Despite the Supreme Court’s rulings in both Heller and McDonald, the anti-gunners are still at it. They want to completely bypass those rulings and continue to push to disarm the American public. Some have even suggested repealing the Second Amendment to clear the way for more gun control.
However, Dan Zimmerman at The Truth About Guns has a case that he thinks may be just the Supreme Court case we’ve all been waiting for.
But as we pointed out, there were a lot of problems with that particular case and SCOTUS is very picky in terms of what it takes for review, particularly when it deals with a hot-button subject like Second Amendment rights. TTAG reader and attorney LKB, who watches the progress of gun rights cases very closely, opined that the Court was waiting for just the right case, one that the pro-2A side judges to be ideal for re-affirming the individual right to keep and bear arms and striking another blow for the RKBA.
In his opinion, New York Rifle & Pistol Association v. City of New York is just such a case. Last week, the plaintiffs filed a brief in support of their petition for writ of certiorari. The complaint involves the City of New York’s law that prevents gun owners from transporting licensed, locked and unloaded firearms outside the city under any circumstances. They can only use their guns within the five boroughs.
…(T)he City defends its extreme and novel ban on the theory that the ban makes it easier to enforce other laws that already specifically prohibit practices with which the City is really concerned. That kind of prophylaxis-on-prophylaxis is the antithesis of the meaningful tailoring required by heightened scrutiny. And it highlights that the ban is a prototypical example of a law that could survive when the collective rights view of the Second Amendment held sway but is a complete anachronism in light of Hellerand McDonald. The City’s ban cannot be reconciled with a Second Amendment that protects individual rights or with any meaningful level of constitutional scrutiny. The fact that the Second Circuit upheld it while purporting to apply heightened scrutiny is thus reason enough for this Court’s review. …
New York City’s ban on transporting licensed, locked up, and unloaded handguns to any place outside the City—including a second home where petitioners would exercise their core right to possess them for self-defense, or a shooting range at which petitioners would hone their ability to exercise that right—is an extreme and irrational outlier that does not even make sense on its own terms.
Setting aside that there is absolutely no evidence that transporting an unloaded firearm, locked in a container separate from its ammunition, presents a material public safety risk, the City’s ban is not even rationally designed to reduce the incidence of such transport, as it actually forces New Yorkers to spend more time transporting their firearms through the streets of New York, rather than to more conveniently located shooting ranges just across city or state lines. And the prohibition on transporting a firearm to a second home has the bizarre result of keeping more handguns in the City, including in vacant within-city-limits residences.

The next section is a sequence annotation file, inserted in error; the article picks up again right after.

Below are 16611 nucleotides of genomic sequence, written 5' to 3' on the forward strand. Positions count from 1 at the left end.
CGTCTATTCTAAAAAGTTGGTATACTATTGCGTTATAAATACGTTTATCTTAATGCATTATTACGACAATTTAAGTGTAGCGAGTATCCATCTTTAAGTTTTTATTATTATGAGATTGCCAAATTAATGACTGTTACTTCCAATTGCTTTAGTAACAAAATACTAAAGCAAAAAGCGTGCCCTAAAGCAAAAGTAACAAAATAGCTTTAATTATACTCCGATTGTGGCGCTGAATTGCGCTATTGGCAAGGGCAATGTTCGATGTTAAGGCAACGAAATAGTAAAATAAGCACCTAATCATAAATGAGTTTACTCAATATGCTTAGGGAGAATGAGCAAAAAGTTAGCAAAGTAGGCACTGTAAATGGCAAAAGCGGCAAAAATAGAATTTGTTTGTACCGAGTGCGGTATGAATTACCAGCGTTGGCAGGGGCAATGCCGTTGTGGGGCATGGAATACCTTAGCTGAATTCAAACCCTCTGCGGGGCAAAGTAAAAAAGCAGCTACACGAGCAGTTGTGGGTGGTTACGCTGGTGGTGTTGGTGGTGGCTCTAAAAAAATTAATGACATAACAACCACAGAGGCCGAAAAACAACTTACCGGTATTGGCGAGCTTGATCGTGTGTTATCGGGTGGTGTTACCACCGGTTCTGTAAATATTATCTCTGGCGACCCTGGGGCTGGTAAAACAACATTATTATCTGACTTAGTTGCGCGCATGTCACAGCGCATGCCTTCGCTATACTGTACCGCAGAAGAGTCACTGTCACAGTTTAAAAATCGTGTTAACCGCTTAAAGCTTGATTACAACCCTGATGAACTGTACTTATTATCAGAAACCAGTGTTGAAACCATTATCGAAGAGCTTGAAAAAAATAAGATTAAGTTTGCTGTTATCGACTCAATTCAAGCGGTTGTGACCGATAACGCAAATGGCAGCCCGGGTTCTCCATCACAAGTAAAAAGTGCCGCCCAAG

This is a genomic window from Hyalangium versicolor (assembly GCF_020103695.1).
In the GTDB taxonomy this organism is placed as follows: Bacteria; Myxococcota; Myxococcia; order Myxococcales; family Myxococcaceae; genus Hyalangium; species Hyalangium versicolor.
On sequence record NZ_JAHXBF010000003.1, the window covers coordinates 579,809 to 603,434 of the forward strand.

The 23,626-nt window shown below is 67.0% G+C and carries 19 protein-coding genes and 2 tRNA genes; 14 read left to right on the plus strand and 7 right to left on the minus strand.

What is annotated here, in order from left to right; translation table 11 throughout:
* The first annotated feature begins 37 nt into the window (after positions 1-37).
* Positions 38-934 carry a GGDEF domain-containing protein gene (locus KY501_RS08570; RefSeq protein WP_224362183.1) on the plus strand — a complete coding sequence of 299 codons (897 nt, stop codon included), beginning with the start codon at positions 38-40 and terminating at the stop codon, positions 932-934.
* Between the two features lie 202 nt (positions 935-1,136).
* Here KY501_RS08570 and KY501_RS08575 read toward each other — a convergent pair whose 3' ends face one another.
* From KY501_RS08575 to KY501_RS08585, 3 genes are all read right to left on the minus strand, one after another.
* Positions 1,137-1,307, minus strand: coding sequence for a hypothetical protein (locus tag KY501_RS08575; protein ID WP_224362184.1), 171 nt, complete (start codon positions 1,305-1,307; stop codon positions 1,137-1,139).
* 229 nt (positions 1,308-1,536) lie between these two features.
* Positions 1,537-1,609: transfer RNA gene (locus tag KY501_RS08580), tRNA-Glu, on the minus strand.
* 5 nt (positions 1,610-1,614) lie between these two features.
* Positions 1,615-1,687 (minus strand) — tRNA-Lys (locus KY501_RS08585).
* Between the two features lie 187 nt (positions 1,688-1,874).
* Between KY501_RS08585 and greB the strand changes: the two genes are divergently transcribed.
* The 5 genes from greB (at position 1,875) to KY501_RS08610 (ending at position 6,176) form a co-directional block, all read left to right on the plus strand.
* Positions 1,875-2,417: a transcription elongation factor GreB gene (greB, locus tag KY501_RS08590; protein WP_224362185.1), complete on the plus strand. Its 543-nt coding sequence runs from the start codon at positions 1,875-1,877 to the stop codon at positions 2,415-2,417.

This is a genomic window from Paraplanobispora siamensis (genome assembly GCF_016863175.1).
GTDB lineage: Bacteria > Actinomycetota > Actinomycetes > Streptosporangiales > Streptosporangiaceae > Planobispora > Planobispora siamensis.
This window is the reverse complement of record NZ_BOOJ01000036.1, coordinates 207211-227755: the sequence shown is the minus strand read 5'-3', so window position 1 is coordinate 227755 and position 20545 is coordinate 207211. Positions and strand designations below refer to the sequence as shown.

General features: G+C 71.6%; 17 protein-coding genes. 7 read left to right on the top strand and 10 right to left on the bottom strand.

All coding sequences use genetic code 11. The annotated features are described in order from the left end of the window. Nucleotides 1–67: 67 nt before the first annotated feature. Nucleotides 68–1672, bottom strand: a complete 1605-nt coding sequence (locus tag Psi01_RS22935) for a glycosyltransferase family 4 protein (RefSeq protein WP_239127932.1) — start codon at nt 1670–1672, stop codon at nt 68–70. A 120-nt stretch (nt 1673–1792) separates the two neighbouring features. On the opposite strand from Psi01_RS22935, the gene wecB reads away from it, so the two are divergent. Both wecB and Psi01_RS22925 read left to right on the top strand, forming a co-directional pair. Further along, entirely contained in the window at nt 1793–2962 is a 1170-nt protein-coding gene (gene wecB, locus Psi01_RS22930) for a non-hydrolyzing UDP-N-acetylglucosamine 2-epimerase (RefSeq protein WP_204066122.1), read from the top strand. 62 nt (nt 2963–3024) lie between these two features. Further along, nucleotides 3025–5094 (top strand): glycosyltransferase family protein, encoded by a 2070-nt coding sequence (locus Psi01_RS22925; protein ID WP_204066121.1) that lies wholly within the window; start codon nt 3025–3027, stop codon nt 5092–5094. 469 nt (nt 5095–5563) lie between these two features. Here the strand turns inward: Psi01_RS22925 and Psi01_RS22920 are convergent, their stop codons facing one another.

That’s right. NYC’s gun owners can only use shooting ranges located within city limits. If they own a home on Long Island or in Westchester County, they can’t take their guns with them to use on a weekend trip.
There’s a lot more to read over there, and I urge you to go and do so. It’s an interesting case because the New York City law is bizarre. I mean, even anti-gunners should be able to look at this and see how it makes no sense.
Remember, gun control advocates think more guns will result in more crime. Yet NYC’s law actually makes it legally impossible to take a firearm outside of the city, meaning the baseline number of guns will never decrease. Additionally, firearms continue to be sold within the city, meaning the number of them inside city limits only increases.
For gun control zealots, that should be completely unacceptable.
Look, this looks like a slam-dunk case, and it needs to be heard. Is this the case that gun rights advocates have been waiting for, though? I don’t think so.
Don’t get me wrong, I can see how a ruling on this will impact other issues, like New Jersey’s refusal to honor federal law regarding the transportation of firearms through jurisdictions, but I just don’t see how it’ll be the grand slam we’ve all been waiting for.
Then again, I’m not an attorney, so we’ll see. I sincerely hope I’m wrong on this one.